An old man wearing a brown robe is found wandering disoriented in the Arizona desert. He is miles from any human habitation and has no memory of how he got to be there, or who he is. The only clue to his identity is the plan of a medieval monastery in his pocket. So begins the mystery of Timeline, a mystery that will catapult a group of young scientists back to the Middle Ages and into the heart of the Hundred Years' War. Imagine the risks of such a journey. Imagine the impossible.
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When you step into a time machine, fax yourself through a "quantum foam wormhole" and step out in feudal France circa 1357, be very, very afraid. If you aren't strapped back in precisely 37 hours after your visit begins, you'll miss the quantum bus back to 1999 and be stranded in a civil war, caught between crafty abbots, mad lords and peasant bandits all eager to cut your throat. You'll also have to dodge catapults that hurl sizzling pitch over castle battlements. On the social front, you should avoid provoking "the butcher of Crecy" or Sir Oliver may lop your head off with a swoosh of his broadsword or cage and immerse you in "Milady's Bath", a brackish dungeon pit into which live rats are tossed now and then for prisoners to eat.
This is the plight of the heroes of Timeline, Michael Crichton's thriller. They're historians in 1999 employed by a tech billionaire-genius with more than a few of Bill Gates' most unlovable quirks. Like the entrepreneur in Crichton's Jurassic Park, Doniger plans a theme park featuring artefacts from a lost world revived via cutting-edge science. When the project's chief historian sends a distress call to 1999 from 1357, the boss man doesn't tell the younger historians the risks they'll face trying to save him. At first, the interplay between eras is clever but Timeline swiftly becomes a swashbuckling old-fashioned adventure, with just a dash of science and time paradox in the mix. Most of the cool facts are about the Middle Ages and Crichton marvellously brings the past to life without ever letting the pulse-pounding action slow down. At one point, a time-tripper tries to enter the Chapel of Green Death. Unfortunately, its custodian, a crazed giant with terrible teeth and a bad case of lice, soon has her head on a block. "She saw a shadow move across the grass as he raised his ax into the air." Try not to turn the page!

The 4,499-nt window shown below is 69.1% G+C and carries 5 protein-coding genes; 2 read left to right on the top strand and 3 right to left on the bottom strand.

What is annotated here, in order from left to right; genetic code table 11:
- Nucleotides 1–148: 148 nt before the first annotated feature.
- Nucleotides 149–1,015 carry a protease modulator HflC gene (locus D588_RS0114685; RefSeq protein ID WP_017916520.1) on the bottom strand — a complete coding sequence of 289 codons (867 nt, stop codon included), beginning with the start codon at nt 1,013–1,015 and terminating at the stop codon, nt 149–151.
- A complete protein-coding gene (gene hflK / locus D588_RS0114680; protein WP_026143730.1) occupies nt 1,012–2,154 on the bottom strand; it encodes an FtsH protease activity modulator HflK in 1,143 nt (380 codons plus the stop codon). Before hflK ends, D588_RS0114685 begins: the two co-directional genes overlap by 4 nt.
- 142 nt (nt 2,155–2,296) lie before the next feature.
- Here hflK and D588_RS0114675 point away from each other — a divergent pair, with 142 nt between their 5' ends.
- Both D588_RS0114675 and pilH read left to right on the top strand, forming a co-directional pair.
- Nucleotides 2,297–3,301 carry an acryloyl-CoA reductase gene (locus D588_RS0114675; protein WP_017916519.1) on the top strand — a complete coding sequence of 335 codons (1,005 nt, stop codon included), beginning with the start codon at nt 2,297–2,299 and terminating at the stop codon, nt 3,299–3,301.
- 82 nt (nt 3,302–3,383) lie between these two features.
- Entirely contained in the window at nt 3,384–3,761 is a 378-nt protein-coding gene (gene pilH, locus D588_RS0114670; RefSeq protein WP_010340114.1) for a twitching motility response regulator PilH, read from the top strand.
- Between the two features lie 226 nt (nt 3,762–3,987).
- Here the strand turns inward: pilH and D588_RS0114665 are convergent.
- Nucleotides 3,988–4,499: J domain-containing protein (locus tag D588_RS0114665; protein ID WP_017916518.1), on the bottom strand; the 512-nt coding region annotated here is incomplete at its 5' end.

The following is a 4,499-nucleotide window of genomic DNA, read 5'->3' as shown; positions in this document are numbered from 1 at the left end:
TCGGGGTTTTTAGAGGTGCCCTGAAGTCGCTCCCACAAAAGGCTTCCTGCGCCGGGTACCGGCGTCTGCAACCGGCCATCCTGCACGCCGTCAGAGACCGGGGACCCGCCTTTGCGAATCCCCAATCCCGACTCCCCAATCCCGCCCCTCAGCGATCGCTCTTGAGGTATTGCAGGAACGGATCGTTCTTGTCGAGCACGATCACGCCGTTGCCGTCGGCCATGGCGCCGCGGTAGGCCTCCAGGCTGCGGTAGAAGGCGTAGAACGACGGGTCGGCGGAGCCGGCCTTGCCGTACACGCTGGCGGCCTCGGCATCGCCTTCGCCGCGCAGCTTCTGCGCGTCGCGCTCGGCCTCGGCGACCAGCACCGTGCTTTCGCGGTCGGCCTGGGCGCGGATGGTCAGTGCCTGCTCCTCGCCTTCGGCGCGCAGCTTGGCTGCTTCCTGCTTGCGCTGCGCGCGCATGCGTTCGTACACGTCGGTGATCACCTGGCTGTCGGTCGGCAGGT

Through the narrative can be glimpsed the glowing bones of the movie that may be made from Timeline and the high tech computer game that should hit the market in 2000. Expect many clashing swords and chase scenes through secret castle passages. But the book stands alone, tall and scary as a knight in armour shining with blood. --Tim AppeloReview:
" Timeline combines all the ingredients that make Crichton's books compulsive reading ... a brilliantly imagined story" ( Los Angeles Times)
"Hollywood's favourite thriller writer evokes the experience of time travel superbly ... a rollicking read" ( Observer)
"A thrilling race against time" ( Daily Express)
"A cracking thriller" ( Daily Express)
"The present and the long-ago past collide [as] three young historians whisk themselves back to fourteenth-century feudal France to rescue a friend - and engulf themselves in all manner of mind-blowing intrigue" ( Chicago Sun-Times)
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Book Description Arrow, 2003. Paperback. Book Condition: New. No.1 BESTSELLERS - great prices, friendly customer service â€" all orders are dispatched next working day. Bookseller Inventory # mon0000383772
Book Description 2003-11-06., 2003. Book Condition: New. Arrow. New edition. Paperback. Book: GOOD. 512pp. . Bookseller Inventory # NF-1758361